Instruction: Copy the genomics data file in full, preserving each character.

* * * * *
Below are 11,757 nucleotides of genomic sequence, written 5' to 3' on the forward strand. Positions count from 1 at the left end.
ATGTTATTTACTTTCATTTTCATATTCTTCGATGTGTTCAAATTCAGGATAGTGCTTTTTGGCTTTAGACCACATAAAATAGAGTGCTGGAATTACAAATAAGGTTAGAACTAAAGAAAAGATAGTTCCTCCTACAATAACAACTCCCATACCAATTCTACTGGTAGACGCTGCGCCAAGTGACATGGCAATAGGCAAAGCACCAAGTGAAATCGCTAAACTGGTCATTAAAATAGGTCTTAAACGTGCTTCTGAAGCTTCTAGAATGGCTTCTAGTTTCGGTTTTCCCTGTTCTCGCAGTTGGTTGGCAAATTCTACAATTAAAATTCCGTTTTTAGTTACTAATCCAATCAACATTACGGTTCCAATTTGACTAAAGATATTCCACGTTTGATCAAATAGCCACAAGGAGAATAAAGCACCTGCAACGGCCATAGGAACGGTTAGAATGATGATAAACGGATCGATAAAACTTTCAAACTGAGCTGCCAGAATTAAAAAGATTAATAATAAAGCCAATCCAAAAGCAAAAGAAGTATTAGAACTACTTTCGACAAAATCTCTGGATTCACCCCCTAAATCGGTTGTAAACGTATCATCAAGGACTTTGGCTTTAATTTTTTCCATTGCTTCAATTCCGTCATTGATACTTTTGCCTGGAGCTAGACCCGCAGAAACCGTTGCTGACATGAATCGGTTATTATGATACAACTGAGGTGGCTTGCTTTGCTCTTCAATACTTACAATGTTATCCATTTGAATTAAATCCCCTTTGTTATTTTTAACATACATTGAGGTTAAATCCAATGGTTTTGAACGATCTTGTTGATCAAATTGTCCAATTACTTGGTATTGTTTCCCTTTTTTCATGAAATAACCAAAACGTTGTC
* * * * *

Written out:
Below are 11,757 nucleotides of genomic sequence, written 5' to 3' on the forward strand. Positions count from 1 at the left end.
ATGTTATTTACTTTCATTTTCATATTCTTCGATGTGTTCAAATTCAGGATAGTGCTTTTTGGCTTTAGACCACATAAAATAGAGTGCTGGAATTACAAATAAGGTTAGAACTAAAGAAAAGATAGTTCCTCCTACAATAACAACTCCCATACCAATTCTACTGGTAGACGCTGCGCCAAGTGACATGGCAATAGGCAAAGCACCAAGTGAAATCGCTAAACTGGTCATTAAAATAGGTCTTAAACGTGCTTCTGAAGCTTCTAGAATGGCTTCTAGTTTCGGTTTTCCCTGTTCTCGCAGTTGGTTGGCAAATTCTACAATTAAAATTCCGTTTTTAGTTACTAATCCAATCAACATTACGGTTCCAATTTGACTAAAGATATTCCACGTTTGATCAAATAGCCACAAGGAGAATAAAGCACCTGCAACGGCCATAGGAACGGTTAGAATGATGATAAACGGATCGATAAAACTTTCAAACTGAGCTGCCAGAATTAAAAAGATTAATAATAAAGCCAATCCAAAAGCAAAAGAAGTATTAGAACTACTTTCGACAAAATCTCTGGATTCACCCCCTAAATCGGTTGTAAACGTATCATCAAGGACTTTGGCTTTAATTTTTTCCATTGCTTCAATTCCGTCATTGATACTTTTGCCTGGAGCTAGACCCGCAGAAACCGTTGCTGACATGAATCGGTTATTATGATACAACTGAGGTGGCTTGCTTTGCTCTTCAATACTTACAATGTTATCCATTTGAATTAAATCCCCTTTGTTATTTTTAACATACATTGAGGTTAAATCCAATGGTTTTGAACGATCTTGTTGATCAAATTGTCCAATTACTTGGTATTGTTTCCCTTTTTTCATGAAATAACCAAAACGTTGTC